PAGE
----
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February 12, 2014

In the new HollyQuant spirit of “more python code, less talk”, here are today’s findings:

Box Office Totals: U.S. vs. Foreign

How was this done?

A python script was created to collect domestic and foreign box office data for every country available on – for the top 100 domestic films in 2011, 2012 and 2013 (300 films total). This plot shows the non-U.S. total (all countries combined) for each of the 300 titles and their fairly strong correlation (r^2=0.71) with domestic performance. A breakdown by country will be discussed in the next HollyQuant post (very interesting findings there).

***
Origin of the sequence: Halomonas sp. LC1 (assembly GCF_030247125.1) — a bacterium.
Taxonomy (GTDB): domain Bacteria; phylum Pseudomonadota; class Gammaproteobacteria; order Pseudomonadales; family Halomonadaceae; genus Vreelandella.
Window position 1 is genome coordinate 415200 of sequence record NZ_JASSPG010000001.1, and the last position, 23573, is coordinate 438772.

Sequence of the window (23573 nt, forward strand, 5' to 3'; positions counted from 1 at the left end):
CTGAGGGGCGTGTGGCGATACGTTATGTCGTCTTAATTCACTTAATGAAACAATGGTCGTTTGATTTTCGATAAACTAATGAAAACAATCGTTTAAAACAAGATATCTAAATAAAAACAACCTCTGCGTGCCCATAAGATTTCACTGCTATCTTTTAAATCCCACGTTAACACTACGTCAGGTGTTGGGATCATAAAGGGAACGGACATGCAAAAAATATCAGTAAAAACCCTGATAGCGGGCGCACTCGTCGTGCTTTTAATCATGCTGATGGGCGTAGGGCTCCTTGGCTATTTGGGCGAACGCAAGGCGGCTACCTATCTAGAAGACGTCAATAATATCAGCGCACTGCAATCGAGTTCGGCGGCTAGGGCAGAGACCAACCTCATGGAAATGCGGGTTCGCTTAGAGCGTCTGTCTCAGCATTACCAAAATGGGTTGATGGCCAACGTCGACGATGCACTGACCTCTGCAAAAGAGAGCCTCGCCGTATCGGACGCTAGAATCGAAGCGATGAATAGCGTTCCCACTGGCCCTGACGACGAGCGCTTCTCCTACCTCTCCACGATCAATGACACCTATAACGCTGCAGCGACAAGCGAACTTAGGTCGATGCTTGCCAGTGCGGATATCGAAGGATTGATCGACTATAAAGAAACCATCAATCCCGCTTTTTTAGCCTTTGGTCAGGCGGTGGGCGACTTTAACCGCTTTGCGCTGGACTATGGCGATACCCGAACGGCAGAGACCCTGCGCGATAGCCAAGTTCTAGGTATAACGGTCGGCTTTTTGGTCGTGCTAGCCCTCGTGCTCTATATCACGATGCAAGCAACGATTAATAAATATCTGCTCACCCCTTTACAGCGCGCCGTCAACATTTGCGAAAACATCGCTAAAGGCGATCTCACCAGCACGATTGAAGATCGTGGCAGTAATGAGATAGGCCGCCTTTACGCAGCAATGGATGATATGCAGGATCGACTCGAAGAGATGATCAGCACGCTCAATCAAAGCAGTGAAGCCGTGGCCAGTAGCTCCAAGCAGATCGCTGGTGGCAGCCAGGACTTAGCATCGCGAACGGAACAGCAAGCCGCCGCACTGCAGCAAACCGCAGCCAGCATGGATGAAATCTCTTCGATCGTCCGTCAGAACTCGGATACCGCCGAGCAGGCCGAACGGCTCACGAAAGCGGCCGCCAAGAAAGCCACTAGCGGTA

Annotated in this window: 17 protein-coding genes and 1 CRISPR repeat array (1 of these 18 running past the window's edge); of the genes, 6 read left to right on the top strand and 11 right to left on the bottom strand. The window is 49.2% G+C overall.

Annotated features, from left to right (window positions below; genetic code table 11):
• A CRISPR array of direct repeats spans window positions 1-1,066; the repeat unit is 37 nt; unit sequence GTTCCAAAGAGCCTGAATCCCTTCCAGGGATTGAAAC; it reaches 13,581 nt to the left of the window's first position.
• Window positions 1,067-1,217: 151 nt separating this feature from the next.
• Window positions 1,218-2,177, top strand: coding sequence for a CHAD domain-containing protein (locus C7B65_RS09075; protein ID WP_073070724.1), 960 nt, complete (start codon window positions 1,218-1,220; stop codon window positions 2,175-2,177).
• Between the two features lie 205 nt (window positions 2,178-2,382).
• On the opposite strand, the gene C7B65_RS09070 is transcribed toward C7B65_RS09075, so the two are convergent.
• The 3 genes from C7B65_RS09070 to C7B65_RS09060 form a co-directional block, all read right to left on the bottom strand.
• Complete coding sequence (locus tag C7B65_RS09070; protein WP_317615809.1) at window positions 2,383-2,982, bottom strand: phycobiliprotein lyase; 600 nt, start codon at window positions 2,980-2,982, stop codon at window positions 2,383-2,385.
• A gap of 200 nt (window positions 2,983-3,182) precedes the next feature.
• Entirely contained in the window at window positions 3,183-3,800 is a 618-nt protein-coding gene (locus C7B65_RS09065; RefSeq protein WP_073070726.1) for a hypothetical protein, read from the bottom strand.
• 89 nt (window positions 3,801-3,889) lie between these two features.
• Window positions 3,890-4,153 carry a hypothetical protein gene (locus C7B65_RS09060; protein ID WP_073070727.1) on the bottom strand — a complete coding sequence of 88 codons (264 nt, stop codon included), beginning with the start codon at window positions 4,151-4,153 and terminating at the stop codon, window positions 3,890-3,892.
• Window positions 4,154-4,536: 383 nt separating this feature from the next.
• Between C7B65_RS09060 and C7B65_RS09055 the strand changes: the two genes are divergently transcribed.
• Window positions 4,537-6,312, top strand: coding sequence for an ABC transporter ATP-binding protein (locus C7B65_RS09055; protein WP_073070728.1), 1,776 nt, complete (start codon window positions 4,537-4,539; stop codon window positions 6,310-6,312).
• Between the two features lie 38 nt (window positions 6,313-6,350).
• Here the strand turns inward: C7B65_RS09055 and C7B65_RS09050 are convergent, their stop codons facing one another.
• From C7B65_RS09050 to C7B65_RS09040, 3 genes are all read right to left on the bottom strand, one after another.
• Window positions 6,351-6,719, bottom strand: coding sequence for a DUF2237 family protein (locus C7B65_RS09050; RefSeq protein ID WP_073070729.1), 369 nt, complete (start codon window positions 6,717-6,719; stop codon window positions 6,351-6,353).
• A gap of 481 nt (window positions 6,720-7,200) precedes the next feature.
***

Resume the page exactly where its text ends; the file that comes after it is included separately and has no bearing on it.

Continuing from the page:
What does this mean?

This means that while U.S. box office may be losing ground in terms of global market share (see older post on that), it’s still a good indicator of international box office performance. While we keep in mind that correlation is not causality (therefore, we should not conclude that U.S. buzz is a direct factor of international success), what we can say is that if the film was made by serious people who properly marketed it in the US, it has very good financial prospects abroad. Every gross dollar earned domestically translates into an additional 1.57 dollars in total foreign grosses. Of course there are always outliers (Disney’s ratio is probably better than Lionsgate’s for now), but if you were to blindly choose a bunch of random titles, this would be a good estimate.

The next post will discuss the super interesting finding regarding the correlations of domestic performance and performance in each specific country.

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